How Did The Commercial Revolution Affect European Economy

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The financial crisis Europe faced during the twelfth and thirteenth century created the Commercial Revolution and significant changes in Europe’s economy. While traditional trading was common before this era, the revival of commerce during this time substantially altered the economics of Europe. Cities were able to accumulate wealth through new methods, and this set the stage for Europe’s growth and development economically and politically. Prior to the revolution, Europe encountered several economic issues, but with a wide expansion of growth during the Commercial Revolution, Europe transformed financially in trade and investments, politically in many cities, and most importantly created wealth in cities across Europe. Problems in Europe …show more content…
In Northern Italy and in the Northwest of France, a new upbringing in their towns was seen, as trade and manufacturing centers began to open (“Medieval Trade”). With the transportation of these goods, several cities took it upon themselves to collect money on sales and transportations of these items. Tolls were added to many bridges, roads, and canals that were used to trade goods (Durant 614). Many cities evolved into busy trade routes, creating a great source of income across Europe (“Medieval Trade”). As a result, peace was created between citizens and their towns, leading to an increase in population and agriculture (McKay 304). In addition, the economy started to develop into a free market. The focus of the market became supply and demand, which played a significant role in trade (“Bank” 2). Cities across Europe removed international trade restrictions in the first step of this process (Durant 614). Over the course of the late twelfth century, these changes were made to several European cities, triggering the start of the Commercial Revolution, ultimately expanding economies in …show more content…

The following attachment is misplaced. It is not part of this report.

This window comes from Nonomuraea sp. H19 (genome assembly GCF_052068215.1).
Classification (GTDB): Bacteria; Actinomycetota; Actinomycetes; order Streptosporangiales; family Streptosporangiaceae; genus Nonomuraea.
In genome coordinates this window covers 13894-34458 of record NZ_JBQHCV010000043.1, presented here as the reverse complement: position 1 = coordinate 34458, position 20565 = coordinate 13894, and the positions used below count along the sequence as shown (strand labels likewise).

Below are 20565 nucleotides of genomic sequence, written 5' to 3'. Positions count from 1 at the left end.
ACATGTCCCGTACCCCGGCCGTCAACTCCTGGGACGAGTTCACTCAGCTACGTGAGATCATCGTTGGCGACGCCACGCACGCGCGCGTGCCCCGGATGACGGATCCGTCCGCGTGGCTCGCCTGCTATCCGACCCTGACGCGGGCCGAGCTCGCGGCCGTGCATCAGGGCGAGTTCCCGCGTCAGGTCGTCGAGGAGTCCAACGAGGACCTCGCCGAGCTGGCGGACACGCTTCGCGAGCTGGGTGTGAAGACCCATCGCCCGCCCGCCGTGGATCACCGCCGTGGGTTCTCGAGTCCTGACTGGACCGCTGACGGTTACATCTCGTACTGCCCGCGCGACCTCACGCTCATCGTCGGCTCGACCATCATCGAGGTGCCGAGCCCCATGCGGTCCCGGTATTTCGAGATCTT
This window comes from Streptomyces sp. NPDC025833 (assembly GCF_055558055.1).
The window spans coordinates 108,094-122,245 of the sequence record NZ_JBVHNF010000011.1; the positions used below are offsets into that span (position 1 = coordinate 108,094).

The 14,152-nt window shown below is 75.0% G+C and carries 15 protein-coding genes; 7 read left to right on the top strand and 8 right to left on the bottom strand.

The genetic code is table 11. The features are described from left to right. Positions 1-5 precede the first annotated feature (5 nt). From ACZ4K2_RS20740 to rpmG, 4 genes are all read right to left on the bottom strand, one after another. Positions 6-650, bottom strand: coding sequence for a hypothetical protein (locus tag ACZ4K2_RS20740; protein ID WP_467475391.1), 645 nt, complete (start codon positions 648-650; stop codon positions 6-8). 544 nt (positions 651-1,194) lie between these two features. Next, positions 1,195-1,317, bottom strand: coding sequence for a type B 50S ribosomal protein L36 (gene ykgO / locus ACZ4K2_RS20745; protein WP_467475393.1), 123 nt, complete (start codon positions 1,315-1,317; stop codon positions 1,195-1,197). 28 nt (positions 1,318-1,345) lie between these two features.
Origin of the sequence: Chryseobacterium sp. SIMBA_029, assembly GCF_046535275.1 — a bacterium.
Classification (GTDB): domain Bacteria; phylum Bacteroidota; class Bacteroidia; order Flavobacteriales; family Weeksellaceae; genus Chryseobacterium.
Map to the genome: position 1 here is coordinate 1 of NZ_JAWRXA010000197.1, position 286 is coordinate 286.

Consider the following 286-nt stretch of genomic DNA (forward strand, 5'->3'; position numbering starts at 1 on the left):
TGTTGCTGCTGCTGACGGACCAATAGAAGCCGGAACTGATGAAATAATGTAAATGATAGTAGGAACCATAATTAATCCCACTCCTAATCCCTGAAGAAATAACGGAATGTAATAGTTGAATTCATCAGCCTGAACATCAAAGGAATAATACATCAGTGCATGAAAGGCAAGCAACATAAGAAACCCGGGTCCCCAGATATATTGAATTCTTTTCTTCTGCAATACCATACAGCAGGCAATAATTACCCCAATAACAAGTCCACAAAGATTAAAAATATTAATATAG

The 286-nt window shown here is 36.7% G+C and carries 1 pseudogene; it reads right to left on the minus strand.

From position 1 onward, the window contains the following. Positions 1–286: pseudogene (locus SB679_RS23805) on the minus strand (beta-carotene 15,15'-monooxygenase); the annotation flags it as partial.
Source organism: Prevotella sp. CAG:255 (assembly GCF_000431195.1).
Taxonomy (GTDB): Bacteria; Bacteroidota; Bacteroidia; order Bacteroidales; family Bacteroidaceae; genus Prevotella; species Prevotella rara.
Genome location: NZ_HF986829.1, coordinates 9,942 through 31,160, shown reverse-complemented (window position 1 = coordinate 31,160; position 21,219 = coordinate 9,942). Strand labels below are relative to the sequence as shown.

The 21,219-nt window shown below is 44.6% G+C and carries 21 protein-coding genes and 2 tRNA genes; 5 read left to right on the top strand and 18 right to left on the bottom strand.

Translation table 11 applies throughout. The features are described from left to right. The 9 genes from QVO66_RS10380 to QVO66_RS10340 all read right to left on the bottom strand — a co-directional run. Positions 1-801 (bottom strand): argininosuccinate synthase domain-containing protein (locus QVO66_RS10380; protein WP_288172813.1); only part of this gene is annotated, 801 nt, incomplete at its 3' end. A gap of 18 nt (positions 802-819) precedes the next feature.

These events tended to last six to seven weeks and were created by merchants in the Middle Ages. Fairs would cater to wholesale and international trade across Europe (Durant 614). Many fairs took place around the Baltic and Northern Seas, including major events in cities such as Champagne, Bar-Sur-Aube, Provins, and Troyes (Durant 614; “Medieval Trade”). Businessmen used fairs to their advantage, as well. They would create inns, stables, and banking institutions to serve people as they attended these fairs (“Medieval Trade”). These large trading events brought a big source of wealth for the businessmen trading at the fairs, as well as the countries that held them. In France, a big part of their wealth was contributed by fairs taking place in their cities (Durant 615). The wealth generated at fairs was an ultimate outcome of the Commercial

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